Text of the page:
The album starts with the 9:36 song, The Echos Of A Disharmonic Evensong. it starts off quite strange before a longer drum fill leading into the whole band joining in. From this point onwards it shows the great mix of Atmospheric Black Metal with the folkish, Bluegrass tinge in the background. When the vocals aren't in motion the Bluegrass takes over with the Black Metal for a great atmospheric sound that fans of either genre could really appreciate. The middle of the song breaks down acoustically before gaining back the speed and Metal to help close out the song. Up next is the longest song on the album, Where Mountains Pierce The Sky. The song starts off with a great Folk/Bluegrass feel that really makes you feel like you are on the countryside just as it hits sundown. This does not last when the band finally kicks in at the 1:26 mark. Instead of kicking into full on Black Metal mode, it stays very midtempo and somewhat matches the Bluegrass in the beginning of the song. at the 3:36 mark it hits one of the most beautiful metal moments on the album where all the harmonies and melodies hit together and create a very surreal moment. Throughout the rest of the song it keeps up a faster tempo and adds a good atmospheric feel. At the very end of the song it leads into an acoustic guitar/fiddle riff that leads into the next song. That next song is called The Long Road, which is separated into three tracks, The Long Road I. One Last Fire is a campfire style song that focuses on the bluegrass instruments (Fiddle, Banjo, Acoustic Guitar, etc). This instrumental makes up the entire track that leads into The Long Road II. Capricious Miles, which starts with a ferocious drum intro and leads into one of the best riffs in the album. The track goes through many different variances in tempo and instrumentation. In the middle of the track, it gets quite ethereal. It almost feels like a section right out of Opeth's album, Damnation. This also continues until almost right near the end where the blast beats come back and lead onto the final tack of the song, The Long Road III. The Sigh Of Summer. This starts off very Post Rockish and ethereal. At the 3:00 mark it picks back up somewhat with the Black Metal feel, but still continues on the ethereal Post Rock in the background. A little over the half way mark it gets a bit into a early day In Flames type riff before unleashing a fantastic guitar solo filled with killer double bass and leading back into an incredible Black Metal/Bluegrass riff. The song ends with a tribal background with some marching soundclips to close things out. Norwegian Nights is the next song and it is a 3 minute killer Bluegrass song that oddly enough has some clean vocals. Very acoustic paced and a nice break from Metal. From out of nowhere, In Silence comes and is easily the heaviest opening on the entire album. It almost feels likes like a Brutal death Metal riff with atmospheric guitars and fiddle outlays. After the brutality, it goes into somewhat of a Post Rock feel again with Black Metal screams. This leads back into a rollercoaster of dynamics between Post Rock and Black Metal throughout the rest of the song. Near the end of the song it goes a bit lo-fi on the drums while the Bluegrass section takes over again before one final blast of brutality to close things out. The final tack on this album is Chase The Grain, which arguably may be the finest song from Panopticon to date. While the Metal section is doing a killer Atmospheric Black Metal riff, the Bluegrass section is over top doing amazing leads and adding real emotion that tugs at you. The entire song has this great feeling of epic emotions that can make you close your eyes, slowly raise your fist and nod your head slowly. at the 3:07 mark it breaks down into an acoustic passage. It kicks back into Black Metal mode shortly after, but in a nice left turn, things get very symphonic with a dark and eerie sound that leads into a sinister Symphonic Black Metal segment. Right before the end of the album things get back into a nearly normal state where it plays somewhat of a reprise of the first riff of the song before closing off with an acoustic guitar that fades away to finish of Roads To The North.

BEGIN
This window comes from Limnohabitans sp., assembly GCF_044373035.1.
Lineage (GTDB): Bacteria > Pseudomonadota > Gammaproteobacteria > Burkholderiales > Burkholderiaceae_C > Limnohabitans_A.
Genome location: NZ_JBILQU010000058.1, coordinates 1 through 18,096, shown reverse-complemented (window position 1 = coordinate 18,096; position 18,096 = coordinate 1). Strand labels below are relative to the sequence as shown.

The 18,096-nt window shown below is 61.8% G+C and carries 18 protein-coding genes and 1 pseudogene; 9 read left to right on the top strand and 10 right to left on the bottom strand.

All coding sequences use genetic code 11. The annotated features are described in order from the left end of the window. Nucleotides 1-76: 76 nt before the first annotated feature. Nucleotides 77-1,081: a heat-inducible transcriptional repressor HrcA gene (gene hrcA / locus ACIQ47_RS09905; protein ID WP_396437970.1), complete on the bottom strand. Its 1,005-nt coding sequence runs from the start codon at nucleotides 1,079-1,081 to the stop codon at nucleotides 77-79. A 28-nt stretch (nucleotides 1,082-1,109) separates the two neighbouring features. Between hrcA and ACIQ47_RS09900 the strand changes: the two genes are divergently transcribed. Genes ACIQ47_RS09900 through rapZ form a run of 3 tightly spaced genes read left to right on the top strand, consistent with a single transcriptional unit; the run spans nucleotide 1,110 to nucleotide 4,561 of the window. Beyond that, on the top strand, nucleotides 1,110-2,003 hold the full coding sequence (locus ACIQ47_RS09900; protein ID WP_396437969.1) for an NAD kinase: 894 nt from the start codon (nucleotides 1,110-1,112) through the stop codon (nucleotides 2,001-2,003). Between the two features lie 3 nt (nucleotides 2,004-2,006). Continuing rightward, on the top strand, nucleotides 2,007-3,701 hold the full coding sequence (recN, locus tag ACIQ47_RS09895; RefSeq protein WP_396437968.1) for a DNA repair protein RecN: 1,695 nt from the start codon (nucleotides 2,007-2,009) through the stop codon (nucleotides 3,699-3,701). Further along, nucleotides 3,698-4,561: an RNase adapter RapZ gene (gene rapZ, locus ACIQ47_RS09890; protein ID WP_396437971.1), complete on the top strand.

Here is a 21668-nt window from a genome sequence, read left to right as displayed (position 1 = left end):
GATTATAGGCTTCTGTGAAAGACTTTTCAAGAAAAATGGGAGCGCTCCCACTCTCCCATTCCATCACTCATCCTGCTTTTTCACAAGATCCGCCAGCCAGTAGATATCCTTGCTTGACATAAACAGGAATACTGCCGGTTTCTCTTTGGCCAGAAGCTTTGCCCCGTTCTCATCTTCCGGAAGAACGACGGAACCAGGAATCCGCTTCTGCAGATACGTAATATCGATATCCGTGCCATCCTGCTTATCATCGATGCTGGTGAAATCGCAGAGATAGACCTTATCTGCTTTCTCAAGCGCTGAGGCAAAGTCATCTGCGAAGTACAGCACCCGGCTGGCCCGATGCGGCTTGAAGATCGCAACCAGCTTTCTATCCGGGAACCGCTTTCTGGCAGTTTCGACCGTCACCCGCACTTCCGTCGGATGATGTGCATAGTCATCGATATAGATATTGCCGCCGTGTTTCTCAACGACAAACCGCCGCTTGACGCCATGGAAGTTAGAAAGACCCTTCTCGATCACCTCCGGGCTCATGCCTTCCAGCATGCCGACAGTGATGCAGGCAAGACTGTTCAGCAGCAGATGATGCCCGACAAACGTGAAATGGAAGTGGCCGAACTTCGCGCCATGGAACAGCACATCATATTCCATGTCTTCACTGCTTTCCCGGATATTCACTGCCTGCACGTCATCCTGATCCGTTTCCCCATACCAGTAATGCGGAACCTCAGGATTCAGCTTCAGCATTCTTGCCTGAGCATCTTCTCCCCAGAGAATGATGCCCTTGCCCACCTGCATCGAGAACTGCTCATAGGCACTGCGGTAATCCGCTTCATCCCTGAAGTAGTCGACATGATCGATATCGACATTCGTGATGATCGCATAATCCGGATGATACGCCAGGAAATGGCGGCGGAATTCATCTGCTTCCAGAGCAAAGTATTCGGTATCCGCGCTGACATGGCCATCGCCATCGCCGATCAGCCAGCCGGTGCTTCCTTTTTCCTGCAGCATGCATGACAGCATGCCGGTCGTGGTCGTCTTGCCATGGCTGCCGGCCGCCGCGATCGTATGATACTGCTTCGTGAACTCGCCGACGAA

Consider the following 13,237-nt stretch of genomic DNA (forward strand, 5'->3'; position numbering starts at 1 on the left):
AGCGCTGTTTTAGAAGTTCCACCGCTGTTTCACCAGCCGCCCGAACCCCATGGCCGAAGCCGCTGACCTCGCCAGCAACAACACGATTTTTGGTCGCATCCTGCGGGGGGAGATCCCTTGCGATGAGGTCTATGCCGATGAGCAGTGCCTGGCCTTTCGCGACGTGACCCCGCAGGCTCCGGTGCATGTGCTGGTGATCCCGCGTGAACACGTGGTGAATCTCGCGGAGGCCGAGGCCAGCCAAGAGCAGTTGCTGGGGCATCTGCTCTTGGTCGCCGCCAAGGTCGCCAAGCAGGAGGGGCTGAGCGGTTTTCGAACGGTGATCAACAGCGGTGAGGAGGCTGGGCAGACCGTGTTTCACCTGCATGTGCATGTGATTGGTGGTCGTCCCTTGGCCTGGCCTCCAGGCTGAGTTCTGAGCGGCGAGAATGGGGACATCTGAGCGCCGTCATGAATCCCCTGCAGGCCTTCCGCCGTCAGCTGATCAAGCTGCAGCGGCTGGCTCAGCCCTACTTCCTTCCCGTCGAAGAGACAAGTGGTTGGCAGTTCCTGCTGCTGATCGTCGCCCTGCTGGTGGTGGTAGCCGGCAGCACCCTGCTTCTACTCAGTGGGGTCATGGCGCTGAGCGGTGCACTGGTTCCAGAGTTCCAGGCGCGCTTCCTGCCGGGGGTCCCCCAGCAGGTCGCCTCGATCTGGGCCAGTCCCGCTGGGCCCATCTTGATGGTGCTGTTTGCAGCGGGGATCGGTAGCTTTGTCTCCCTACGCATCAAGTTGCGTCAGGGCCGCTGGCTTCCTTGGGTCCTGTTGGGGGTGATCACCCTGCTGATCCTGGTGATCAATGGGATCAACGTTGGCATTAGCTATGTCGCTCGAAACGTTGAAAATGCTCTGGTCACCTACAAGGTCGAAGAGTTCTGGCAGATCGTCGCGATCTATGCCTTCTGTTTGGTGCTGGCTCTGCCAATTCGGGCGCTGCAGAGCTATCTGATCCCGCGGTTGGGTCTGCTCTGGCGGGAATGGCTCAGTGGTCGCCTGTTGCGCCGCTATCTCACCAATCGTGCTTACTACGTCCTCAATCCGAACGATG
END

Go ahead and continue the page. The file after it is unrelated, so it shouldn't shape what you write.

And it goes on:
Roads To The North, much like it's predecessor, Kentucky, is a spellbinding album. It's enchanting and hypnotizing. If you give it a real shot, the mixture of Black Metal and Folk and Bluegrass is something that hasn't really been captured before in a memorable way. This could be the breakthrough album for Panopticon that could lead them into possible Deafheaven territory, where taking Black Metal into a new light can get some real recognition. This is not an album to miss out on, be sure to pick this up and enjoy every second of it!